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Former Member of Parliament Ethel Blondin-Andrew called on the Government of Canada to be a better dance partner in a new relationship with Indigenous people.

Ethel Blondin-Andrew, incoming director with the Norman Wells Land Corporation, was among Northern Indigenous leaders who spoke at a special hearing by the Standing Senate Committee on Aboriginal People. The event was part of a national study by the Senate on how to create a new relationship between the Government of Canada and Aboriginal, Metis and Inuit people. Simon Whitehouse/NNSL photo

Blondin-Andrew joined Sherry Hodgson, president of the Norman Wells Land Corporation as part of a Senate committee hearing involving major Northern Indigenous leaders, Sept. 10 at the NWT Legislative Assembly. The day-long event focused on how the federal government can improve how it works with Aboriginal, Metis and Inuit people going into the future.

“Many steps have been taken but if you want to tango, you need to have a good partner,” Blondin- Andrew said in response to a hearing question on what Indigenous people have to do to improve the relationship in the future. “It takes two to tango and I think if your partner is a shitty dancer, I don’t think it is going to be very attractive what happens.”

Blondin-Andrew was particularly vocal about the need for Canada to give back to the people of the Sahtu after years of natural resource extraction of oil and gas and uranium, as well as pipelines built. She said the the federal government needs to ensure better respect is offered in co-managing efforts of land and that serious investments from Ottawa are made for infrastructure projects like the Mackenzie Highway and mine reclamation.

Her biggest focus, however, was on Sahtu youth and ensuring they are “centred” and prepared for the 21st Century.

“I want our descendants to have the same access to land that we have now,” she said.

“They live in complex world with two ways of know of knowing. One is the modern world where they have science, technology, engineering and math on one side They (need to be) strong in that because that is where they make money and earning power. The other side is being strong to land and culture and engaged on that side.

“Our people should not have to go through any of the Scoop processes, or the residential schools They can be the strongest people in our territory and on our land.”

Hodgson echoed some of Blondin-Andrew’s comments noting how her corporation is working toward reestablishing culture and identity for future youth. This is being done, for example, in finalizing a self-government agreement that works for all relevant governments, she said.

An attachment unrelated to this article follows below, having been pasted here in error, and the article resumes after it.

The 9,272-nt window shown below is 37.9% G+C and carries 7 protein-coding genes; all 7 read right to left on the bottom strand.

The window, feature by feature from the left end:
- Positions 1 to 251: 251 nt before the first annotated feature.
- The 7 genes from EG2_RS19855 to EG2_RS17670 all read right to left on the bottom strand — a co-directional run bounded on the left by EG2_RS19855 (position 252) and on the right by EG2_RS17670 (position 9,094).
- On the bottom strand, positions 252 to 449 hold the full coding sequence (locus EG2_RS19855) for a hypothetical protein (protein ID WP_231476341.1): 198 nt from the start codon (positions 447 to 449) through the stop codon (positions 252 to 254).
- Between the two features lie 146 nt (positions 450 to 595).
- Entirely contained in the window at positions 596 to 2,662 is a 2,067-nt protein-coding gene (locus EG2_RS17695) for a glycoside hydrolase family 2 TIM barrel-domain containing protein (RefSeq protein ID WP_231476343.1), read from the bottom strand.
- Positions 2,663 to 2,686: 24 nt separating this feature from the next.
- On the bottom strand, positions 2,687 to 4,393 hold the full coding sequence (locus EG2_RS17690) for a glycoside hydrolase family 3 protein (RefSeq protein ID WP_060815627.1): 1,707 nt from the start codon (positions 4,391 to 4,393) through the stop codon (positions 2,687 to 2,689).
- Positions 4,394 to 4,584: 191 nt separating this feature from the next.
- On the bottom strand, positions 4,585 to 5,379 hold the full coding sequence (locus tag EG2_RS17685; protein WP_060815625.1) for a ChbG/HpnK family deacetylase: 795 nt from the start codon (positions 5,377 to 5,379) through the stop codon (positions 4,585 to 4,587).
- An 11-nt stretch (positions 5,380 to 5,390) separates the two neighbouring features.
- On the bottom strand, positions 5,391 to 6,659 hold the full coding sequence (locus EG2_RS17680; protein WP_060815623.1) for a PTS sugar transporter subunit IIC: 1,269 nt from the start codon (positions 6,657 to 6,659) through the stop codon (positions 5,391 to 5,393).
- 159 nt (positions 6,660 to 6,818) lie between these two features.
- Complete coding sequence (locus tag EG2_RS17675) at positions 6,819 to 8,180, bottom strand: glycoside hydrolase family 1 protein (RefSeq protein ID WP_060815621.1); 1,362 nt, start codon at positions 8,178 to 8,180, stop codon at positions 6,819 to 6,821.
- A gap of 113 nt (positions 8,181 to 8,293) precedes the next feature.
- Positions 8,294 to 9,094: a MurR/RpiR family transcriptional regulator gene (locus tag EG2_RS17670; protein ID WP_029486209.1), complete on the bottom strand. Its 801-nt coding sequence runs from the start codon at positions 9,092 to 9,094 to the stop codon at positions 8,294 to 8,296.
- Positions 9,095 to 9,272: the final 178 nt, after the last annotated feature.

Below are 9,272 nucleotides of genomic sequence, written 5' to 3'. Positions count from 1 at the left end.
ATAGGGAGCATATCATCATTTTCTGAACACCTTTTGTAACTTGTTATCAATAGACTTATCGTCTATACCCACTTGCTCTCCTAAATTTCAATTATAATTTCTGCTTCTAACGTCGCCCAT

It is important young people are prepared for an increasingly modern society, she said.

“Our kids today may not understand the wants we had when we were kids,” Hodgson said. “We forget that (for kids now) it is different with social media, internet and what they see there.

“They are our future and as we move forward, they will sit in these chairs and around this table. We just hope that decision making today is going to help them with their futures.”

Other speakers throughout the day included Duane Smith, chair of the Inuvialuit Corporation with Bob Simpson, Director of Government Affairs, Grand Chief Gladys Norwegian of Dehcho First Nations, Chief Roy Fabian of the K’atl’odeeche First Nation and Garry Bailey, president of the Northwest Territory Metis Nation, and Premier Bob McLeod.

Committee Chair Lillian Dyck, said she hoped the information gathered from the hearing would help the federal government develop policy around creating a new relationship with Indigenous people. She said it may even help inform the Minister of Crown and Indigenous Relations on its work on creating a legal framework for inherent rights, expected later this year.

“Most Canadians don’t understand the history of Canada with respect to its relationships with Indigenous peoples,” Dyck said. “Some have had a chance to learn this, but many Canadians haven’t.
“If we are talking reconciliation Canadians need to understand what has happened with the relationship in order for there to be a more respectful and harmonious relationship in the future.”

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Simon Whitehouse

Simon Whitehouse came to Yellowknife to work with Northern News Services in 2011. He came from Prince Edward County, Ont., and obtained his journalism education at Algonquin College and the University...

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